By Joe Davidson
Tuesday, May 19, 2009
What does Uncle Sam do when he's thrown a hot potato?
He appoints a committee to decide if he should eat it, throw it away or find some other half measure to please diverse constituencies.
The latest example of this is the announcement by the Defense Department and the Office of Personnel Management that they will form a "task group" to review the Pentagon's much-maligned pay-for-performance operation, also known as the National Security Personnel System.
On another front, Dennis C. Blair, director of national intelligence, and James R. Clapper, undersecretary of defense for intelligence, have urged the Obama administration to push ahead with pay-for-performance programs for intelligence agency employees, despite congressional urgings to suspend them. More on that later.
The task group was formed by Deputy Defense Secretary William J. Lynn 3d and Office of Personnel Management Director John Berry. It will function as part of the Defense Business Board, an advisory panel on effective Pentagon management.
The group's recommendations could have a significant impact beyond the Pentagon. NSPS is the signature stamp of the Bush administration on the federal workforce. If it goes under, other government pay-for-performance systems could be endangered.
Lynn and Berry requested the formation of the group "due to recent concerns raised by Congress and the U.S. Government Accountability Office regarding NSPS," says a memo from Lynn to the Business Board.
"Concerns" is a neutral word for what, in reality, were pretty strong criticisms from Congress and the GAO. And those criticisms were muted compared with the stinging rebukes from federal union leaders and many employees under NSPS.
Some of the congressional concerns were outlined in an April 3 letter to Office of Management and Budget Director Peter Orszag from eight House committee and subcommittee chairmen. They told him that GAO "found that employees do not trust these systems to compensate them fairly.
"Many fear that the government has adopted these systems in an attempt to curtail the long-term growth of personnel costs," the letter said. "Employees have complained about discriminatory pay practices in Federal organizations that have moved to these types of systems. The discretion given to managers to set performance metrics and to pay employees accordingly means these systems lack transparency and accountability, and could pose a disparate impact on minorities."
Just yesterday, GAO said the Pentagon "did not have the necessary infrastructure in place" when it implemented NSPS.
Lynn's memo lays out a broad canvas for task group members, allowing them to offer recommendations that range from simply tinkering at the edges to much more dramatic changes.
The abolition of NSPS is the change union leaders would like to see.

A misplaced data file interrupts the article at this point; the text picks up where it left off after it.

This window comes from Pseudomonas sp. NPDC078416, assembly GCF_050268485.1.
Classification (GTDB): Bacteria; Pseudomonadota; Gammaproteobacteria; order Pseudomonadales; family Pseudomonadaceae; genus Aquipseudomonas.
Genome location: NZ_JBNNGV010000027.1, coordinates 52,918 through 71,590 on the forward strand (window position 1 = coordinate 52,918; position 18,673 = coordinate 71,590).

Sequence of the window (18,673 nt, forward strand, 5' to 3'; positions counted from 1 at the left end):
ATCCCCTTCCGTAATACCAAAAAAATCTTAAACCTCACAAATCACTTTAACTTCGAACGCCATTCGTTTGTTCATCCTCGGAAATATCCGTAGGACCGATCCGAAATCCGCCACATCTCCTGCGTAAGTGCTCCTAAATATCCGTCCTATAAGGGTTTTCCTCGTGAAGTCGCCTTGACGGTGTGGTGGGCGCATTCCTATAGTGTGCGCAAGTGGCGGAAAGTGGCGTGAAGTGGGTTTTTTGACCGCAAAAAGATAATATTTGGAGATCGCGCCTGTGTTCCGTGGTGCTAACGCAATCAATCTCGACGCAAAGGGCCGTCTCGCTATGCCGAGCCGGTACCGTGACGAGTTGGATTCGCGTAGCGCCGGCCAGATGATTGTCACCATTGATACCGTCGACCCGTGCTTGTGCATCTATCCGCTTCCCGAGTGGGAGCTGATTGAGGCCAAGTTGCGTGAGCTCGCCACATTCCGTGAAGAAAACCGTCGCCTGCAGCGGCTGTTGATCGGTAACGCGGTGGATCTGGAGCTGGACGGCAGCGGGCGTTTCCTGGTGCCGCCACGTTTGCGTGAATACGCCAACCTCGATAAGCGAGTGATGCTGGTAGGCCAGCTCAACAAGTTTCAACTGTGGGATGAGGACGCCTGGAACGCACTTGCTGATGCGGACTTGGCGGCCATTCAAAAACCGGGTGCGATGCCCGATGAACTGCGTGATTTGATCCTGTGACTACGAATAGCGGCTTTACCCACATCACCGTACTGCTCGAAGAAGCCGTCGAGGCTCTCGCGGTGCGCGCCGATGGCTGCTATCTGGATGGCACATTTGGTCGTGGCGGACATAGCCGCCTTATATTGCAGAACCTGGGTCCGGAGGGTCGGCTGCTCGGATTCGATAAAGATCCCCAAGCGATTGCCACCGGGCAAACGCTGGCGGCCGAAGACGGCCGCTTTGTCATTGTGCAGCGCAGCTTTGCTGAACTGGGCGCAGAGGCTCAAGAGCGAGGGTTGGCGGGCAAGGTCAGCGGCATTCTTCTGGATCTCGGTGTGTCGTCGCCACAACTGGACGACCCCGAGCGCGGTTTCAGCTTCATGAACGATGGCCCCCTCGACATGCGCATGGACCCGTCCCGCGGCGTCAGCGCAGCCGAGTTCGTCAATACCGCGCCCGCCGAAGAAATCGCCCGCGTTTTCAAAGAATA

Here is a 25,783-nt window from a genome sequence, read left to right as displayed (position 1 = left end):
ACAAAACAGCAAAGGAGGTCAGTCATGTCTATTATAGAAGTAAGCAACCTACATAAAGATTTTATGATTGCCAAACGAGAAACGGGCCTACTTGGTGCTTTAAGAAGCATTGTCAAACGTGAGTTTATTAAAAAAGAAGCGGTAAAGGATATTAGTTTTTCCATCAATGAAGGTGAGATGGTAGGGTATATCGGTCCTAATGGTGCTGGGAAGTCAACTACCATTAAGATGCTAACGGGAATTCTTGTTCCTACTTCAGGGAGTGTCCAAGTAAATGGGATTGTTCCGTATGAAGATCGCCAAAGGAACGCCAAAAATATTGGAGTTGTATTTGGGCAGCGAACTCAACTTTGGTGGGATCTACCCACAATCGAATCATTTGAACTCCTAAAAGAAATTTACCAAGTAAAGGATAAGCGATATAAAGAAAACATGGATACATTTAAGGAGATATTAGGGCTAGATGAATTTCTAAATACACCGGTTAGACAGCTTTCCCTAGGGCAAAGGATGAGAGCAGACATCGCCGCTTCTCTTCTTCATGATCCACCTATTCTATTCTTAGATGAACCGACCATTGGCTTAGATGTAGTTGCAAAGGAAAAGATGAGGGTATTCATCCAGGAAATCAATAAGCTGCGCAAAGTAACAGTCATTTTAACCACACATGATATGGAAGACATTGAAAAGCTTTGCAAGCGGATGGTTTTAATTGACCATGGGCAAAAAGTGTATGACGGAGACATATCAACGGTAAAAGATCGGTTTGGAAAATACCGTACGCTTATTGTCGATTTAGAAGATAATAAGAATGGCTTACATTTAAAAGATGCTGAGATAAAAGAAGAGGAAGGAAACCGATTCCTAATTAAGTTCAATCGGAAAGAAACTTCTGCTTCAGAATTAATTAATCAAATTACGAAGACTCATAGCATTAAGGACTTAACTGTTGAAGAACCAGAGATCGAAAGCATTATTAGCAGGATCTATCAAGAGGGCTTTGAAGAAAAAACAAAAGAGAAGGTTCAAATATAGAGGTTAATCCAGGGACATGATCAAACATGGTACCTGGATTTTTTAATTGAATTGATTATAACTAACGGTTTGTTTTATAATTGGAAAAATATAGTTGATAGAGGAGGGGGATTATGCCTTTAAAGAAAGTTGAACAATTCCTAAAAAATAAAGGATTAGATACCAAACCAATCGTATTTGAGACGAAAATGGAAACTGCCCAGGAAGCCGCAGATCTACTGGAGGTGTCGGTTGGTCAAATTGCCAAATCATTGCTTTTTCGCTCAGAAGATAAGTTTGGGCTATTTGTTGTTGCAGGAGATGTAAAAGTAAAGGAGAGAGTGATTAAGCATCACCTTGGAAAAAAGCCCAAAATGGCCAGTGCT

"We don't need to study it any more. We've seen enough," said John Gage, president of the American Federation of Government Employees. "It should die."
He said he has urged members of the task group to move expeditiously because the rights of employees "are being trampled" in the meantime.
The task group will be led by Rudy deLeon, senior vice president of the Center for American Progress, a think tank with close ties to the Obama White House; Robert Tobias, an American University professor who is a past president of the National Treasury Employees Union; and Michael Bayer, the Bush administration appointed chairman of the Defense Business Board.
DeLeon said he hopes his group will have its recommendations ready by mid-July. And although as a candidate President Obama said he would "strongly consider a complete repeal" or substantial overhaul of NSPS, deLeon said there is no preconceived outcome for the panel.
Tobias echoed that, even though his former union is an outspoken opponent of pay-for-performance. "I don't know what the facts are going to yield," he said.
Although pay-for-performance programs have many vocal critics, there are others who back them.
Blair and Clapper strongly supported pay-for-performance systems in an April 23 letter to Orszag. They said they want no further delay in implementation of the Defense Civilian Intelligence Personnel System and the National Intelligence Civilian Compensation Program, as Reps. Silvestre Reyes (D-Tex.), chairman of the House Permanent Select Committee on Intelligence, and Ike Skelton (D-Mo.), chairman of the House Armed Services Committee, had urged in March.
Yesterday, Reyes and Skelton said the program should not be implemented until a careful evaluation of it has been completed. "We stand by our position that nothing should be done to advance this system until we receive the results of a thorough review," Skelton said.
Staff writer Eric Yoder and researcher Julie Tate contributed to this report. Contact Joe Davidson at email@example.com.